So does the rest of America.
I’ve been thinking a lot this summer about the South, where I grew up, and which I fled as soon as I could go north for college. But between trips down to retrieve my daughter from her small university atop a mountain in rural Tennessee, to Alabama to sing, visiting family in Virginia, and the seemingly endless months of drama and controversy surrounding the Confederate flag, it’s been on my mind.
With all that hovering in the background, one of my Irish friends, an artist, sent me a link to the 2003 documentary Searching for the Wrong-Eyed Jesus, which he had recently watched on the BBC. He described it as, “a wide-eyed bejaysus, a cracking film.” So I had no choice but to track it down and watch it for myself.
What I experienced was a mesmerizing road trip of a film, an occasionally hallucinogenic ramble along backroads, through swamps and bayous, to truck stops and diners, jails, honky-tonks, biker bars, coal mines, Pentecostal holiness churches, and riverside baptisms, with stunning cinematography and haunting, haunted music.
My daughter watched it with me, and where she saw the filmmakers cruely exploiting the crushing poverty, eccentricities, and to our more enlightened eyes exotic fundamentalist faith of rural people, I saw a brilliant example of the literary genre known as Southern Gothic, the province of William Faulkner and Flannery O’Connor, Walker Percy and Tennessee Williams.
The style features deeply flawed, disturbing or eccentric characters, hints of connection to the supernatural, decayed or derelict settings, and grotesque situations or events stemming from poverty, alienation, crime, and violence.* These elements are all tools for exploring the social values and cultural characteristics of the American South.
Up until now the most recent and most compelling example of this I’ve seen on screen was the first season of HBO’s True Detective, a true classic of the genre. So too is journalist Dennis Covington’s book Salvation on Sand Mountain, about the culture of holiness snake handling in southern Appalachia, which I’ve been reading at the recommendation of one of my Alabama friends.
Searching for the Wrong-Eyed Jesus struck a nerve with me that I can’t quite explain. The people, places, and settings were at once familiar and unfamiliar. Mostly it reminded me of just how timeless and a place apart the American South really is once you leave behind the modern sprawl of Atlanta, or Nashville, or Richmond and drive out beyond the interstates, where the hills and trees close in and the roads turn to mud or dust in due season.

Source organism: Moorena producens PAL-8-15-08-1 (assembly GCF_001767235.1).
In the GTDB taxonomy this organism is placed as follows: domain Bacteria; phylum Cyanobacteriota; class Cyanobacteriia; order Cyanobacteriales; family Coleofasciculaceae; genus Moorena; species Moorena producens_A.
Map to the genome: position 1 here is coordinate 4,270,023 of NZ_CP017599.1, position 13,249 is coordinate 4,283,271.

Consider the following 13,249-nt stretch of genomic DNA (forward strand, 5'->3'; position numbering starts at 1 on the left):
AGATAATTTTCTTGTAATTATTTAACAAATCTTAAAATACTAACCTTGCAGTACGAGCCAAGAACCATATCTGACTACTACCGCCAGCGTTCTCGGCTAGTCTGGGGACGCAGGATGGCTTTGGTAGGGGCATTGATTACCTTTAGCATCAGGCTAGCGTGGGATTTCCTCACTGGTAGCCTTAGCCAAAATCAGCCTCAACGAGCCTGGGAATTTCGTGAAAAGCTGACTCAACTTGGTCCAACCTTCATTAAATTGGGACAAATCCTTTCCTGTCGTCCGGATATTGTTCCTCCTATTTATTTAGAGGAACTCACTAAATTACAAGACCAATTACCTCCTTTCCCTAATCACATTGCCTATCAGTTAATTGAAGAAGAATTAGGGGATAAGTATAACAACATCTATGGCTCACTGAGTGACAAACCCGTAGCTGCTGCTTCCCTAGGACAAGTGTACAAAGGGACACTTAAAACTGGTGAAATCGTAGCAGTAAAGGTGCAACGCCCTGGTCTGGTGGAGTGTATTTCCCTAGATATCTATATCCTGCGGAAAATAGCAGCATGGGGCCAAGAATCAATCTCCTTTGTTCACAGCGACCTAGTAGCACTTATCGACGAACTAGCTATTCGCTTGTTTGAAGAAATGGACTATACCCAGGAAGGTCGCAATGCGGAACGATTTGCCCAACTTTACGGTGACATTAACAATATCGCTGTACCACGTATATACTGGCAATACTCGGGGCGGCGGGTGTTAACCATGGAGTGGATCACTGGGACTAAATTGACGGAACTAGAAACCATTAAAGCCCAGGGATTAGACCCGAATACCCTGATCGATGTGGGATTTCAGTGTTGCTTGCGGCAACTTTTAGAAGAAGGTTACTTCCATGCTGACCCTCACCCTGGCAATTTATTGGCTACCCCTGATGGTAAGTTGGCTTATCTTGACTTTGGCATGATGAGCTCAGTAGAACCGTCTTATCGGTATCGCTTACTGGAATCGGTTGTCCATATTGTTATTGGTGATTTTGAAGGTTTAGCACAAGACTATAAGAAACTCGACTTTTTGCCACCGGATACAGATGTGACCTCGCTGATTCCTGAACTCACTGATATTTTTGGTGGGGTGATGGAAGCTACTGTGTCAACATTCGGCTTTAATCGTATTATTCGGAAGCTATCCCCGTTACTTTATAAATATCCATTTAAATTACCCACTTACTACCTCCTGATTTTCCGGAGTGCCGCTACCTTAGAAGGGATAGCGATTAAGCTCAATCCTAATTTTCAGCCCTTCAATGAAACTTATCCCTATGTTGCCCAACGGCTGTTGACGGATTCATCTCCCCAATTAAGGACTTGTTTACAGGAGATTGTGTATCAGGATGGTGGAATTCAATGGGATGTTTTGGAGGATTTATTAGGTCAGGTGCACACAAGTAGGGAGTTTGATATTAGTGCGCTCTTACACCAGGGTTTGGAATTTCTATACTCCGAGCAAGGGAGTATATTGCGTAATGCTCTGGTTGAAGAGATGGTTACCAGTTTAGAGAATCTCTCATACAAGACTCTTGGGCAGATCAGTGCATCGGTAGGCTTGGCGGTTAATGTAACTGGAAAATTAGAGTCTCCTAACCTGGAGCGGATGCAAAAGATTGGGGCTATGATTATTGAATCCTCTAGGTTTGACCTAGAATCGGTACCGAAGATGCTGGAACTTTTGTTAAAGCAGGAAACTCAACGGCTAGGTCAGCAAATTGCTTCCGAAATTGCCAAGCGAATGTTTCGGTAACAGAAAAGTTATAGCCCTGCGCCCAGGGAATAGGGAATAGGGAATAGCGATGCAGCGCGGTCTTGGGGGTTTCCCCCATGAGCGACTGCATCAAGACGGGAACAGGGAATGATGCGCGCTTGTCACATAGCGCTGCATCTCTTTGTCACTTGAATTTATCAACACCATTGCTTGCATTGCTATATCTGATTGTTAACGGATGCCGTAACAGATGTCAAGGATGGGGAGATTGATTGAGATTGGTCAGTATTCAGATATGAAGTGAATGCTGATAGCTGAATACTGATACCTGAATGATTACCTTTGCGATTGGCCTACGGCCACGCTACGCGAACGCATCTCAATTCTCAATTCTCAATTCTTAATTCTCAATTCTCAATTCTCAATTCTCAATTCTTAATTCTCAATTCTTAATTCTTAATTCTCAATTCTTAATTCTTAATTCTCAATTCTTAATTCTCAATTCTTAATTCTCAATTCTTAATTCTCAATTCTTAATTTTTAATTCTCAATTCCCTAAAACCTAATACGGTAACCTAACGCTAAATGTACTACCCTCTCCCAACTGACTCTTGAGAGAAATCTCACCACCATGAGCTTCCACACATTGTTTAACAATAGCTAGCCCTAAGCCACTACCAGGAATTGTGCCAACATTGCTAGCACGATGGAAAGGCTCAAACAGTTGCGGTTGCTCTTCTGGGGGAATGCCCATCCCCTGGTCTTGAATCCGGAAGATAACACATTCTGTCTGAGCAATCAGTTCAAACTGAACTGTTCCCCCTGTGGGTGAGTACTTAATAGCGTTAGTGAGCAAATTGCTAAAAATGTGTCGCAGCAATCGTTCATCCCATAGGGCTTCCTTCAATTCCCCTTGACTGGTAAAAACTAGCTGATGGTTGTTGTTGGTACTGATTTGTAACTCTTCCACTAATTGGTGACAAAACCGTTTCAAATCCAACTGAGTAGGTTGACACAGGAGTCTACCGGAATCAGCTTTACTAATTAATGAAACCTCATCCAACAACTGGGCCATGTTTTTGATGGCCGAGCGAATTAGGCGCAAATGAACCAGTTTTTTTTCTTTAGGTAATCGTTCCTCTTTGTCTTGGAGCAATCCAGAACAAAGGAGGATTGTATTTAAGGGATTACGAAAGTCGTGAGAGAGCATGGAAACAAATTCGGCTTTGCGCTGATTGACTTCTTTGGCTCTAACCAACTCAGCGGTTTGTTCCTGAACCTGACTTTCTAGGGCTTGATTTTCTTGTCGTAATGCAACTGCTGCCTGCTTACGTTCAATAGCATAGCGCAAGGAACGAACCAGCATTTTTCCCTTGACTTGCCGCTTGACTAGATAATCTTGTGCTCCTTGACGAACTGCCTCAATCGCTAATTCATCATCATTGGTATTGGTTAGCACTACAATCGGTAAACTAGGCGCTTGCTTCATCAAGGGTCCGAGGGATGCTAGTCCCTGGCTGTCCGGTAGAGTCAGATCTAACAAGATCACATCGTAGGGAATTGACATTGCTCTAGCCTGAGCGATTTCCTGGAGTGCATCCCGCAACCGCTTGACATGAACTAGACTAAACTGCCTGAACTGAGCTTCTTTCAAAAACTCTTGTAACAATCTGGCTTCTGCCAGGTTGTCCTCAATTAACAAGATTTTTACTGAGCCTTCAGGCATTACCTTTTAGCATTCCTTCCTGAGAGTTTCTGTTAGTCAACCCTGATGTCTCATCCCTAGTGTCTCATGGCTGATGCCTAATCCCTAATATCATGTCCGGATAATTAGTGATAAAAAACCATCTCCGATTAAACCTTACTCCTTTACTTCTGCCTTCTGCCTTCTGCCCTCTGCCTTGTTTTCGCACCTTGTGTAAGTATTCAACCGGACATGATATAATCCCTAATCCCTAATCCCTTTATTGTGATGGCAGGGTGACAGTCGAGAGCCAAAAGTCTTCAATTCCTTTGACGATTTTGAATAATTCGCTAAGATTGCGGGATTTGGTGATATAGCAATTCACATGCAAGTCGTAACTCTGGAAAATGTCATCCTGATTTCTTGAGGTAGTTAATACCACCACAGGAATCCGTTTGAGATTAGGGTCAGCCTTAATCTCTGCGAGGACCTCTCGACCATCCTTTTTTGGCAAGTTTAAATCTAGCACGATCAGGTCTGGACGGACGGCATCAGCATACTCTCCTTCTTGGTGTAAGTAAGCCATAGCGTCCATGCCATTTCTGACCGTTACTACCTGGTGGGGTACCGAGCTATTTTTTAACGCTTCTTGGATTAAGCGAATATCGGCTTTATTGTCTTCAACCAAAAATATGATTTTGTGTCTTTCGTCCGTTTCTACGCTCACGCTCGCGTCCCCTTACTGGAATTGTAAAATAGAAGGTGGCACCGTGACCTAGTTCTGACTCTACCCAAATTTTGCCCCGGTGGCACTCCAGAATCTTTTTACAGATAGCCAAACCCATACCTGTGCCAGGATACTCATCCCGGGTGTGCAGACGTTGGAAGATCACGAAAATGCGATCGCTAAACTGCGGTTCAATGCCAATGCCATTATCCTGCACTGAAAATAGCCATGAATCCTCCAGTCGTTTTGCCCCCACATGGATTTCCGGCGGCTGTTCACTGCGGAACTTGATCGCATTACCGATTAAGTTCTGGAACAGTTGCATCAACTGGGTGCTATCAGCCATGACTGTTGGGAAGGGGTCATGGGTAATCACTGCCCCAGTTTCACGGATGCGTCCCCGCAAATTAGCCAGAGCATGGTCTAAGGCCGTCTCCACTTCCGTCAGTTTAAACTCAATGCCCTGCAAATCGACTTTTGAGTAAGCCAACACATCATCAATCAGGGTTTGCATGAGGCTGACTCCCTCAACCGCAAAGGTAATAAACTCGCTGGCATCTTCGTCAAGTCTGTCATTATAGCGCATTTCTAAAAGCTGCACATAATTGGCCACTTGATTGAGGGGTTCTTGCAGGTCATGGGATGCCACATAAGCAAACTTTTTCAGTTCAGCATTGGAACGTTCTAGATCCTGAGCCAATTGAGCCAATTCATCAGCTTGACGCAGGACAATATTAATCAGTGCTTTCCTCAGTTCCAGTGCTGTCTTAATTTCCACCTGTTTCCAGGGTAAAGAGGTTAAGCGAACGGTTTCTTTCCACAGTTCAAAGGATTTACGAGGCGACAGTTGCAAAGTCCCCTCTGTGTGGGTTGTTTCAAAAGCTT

You can watch the trailer below, and then follow this link over to Vimeo for the full film. Friends in the UK and Ireland can find it on the BBC iPlayer (sorry, no link since it’s not available here in the states).
*Yes, I am once again relying on the lazy shorthand of Wikipedia for background because I didn’t want to dig out my old undergrad literature texts to craft a one-sentence description. So sue me.
1) Republican voters are not so completely alienated from the political process that they will actually cast their ballots for Donald Trump.
2) The chances of reaching a deal with Iran on its nuclear ambitions are better than 50/50.
3) Removing the Confederate battle flag from the lawn of the South Carolina statehouse will be the start of a meaningful national dialogue on race.
4) The Grateful Dead are done.
5) Bernie Sanders will force Hillary Clinton to actually compete for the Democratic nomination.
6) FBI arrests of supposed ISIS sympathizers actually foiled July 4th terror plots.
7) The Han Solo origin movie will be awesome.
The Office of the Director of National Intelligence has released a lengthy list of documents seized during the raid on Osama Bin Laden’s compound in Pakistan back in 2011. I’ll leave it to others to parse the contents, but a couple of things stand out to me.
First, there’s a distinct lack of “fun” reading represented on Bin Laden’s list.* I mean, what did he read while sitting on the can?**
Second, the list reveals a kind of actor-reading-his-own-reviews sort of thing going on. Plenty of media stories, think tank studies, and books on Al Qaeda are represented.
Third, international relations theory! Look Ma, we’re relevant! Though he probably could have done better than Ikenberry and Mastanduno …
Finally, based on the strategy guide found, somebody in that compound was a gamer, although not apparently a very discerning one given the reviews for “Delta Force Xtreme 2,” described by IGN as “a game that’s every bit as bad as its spelling.” Gamespot was slightly more generous, boiling its essence down to “large ugly maps with death waiting behind every polygon,” and remarking that its artificial intelligence “can be amazingly stupid in certain situations.”
Somewhere in those reviews there’s a metaphor for the diminished fortunes that led Al Qaeda’s leader to spend his last few years hunkered down in a Pakistani safe house that wasn’t so safe after all. But someone else can puzzle that out.
*Unless you read Noam Chomsky for fun, in which case, I’m not sure you ought to be reading me.
**OK, maybe Chomsky wasn’t such a bad choice after all.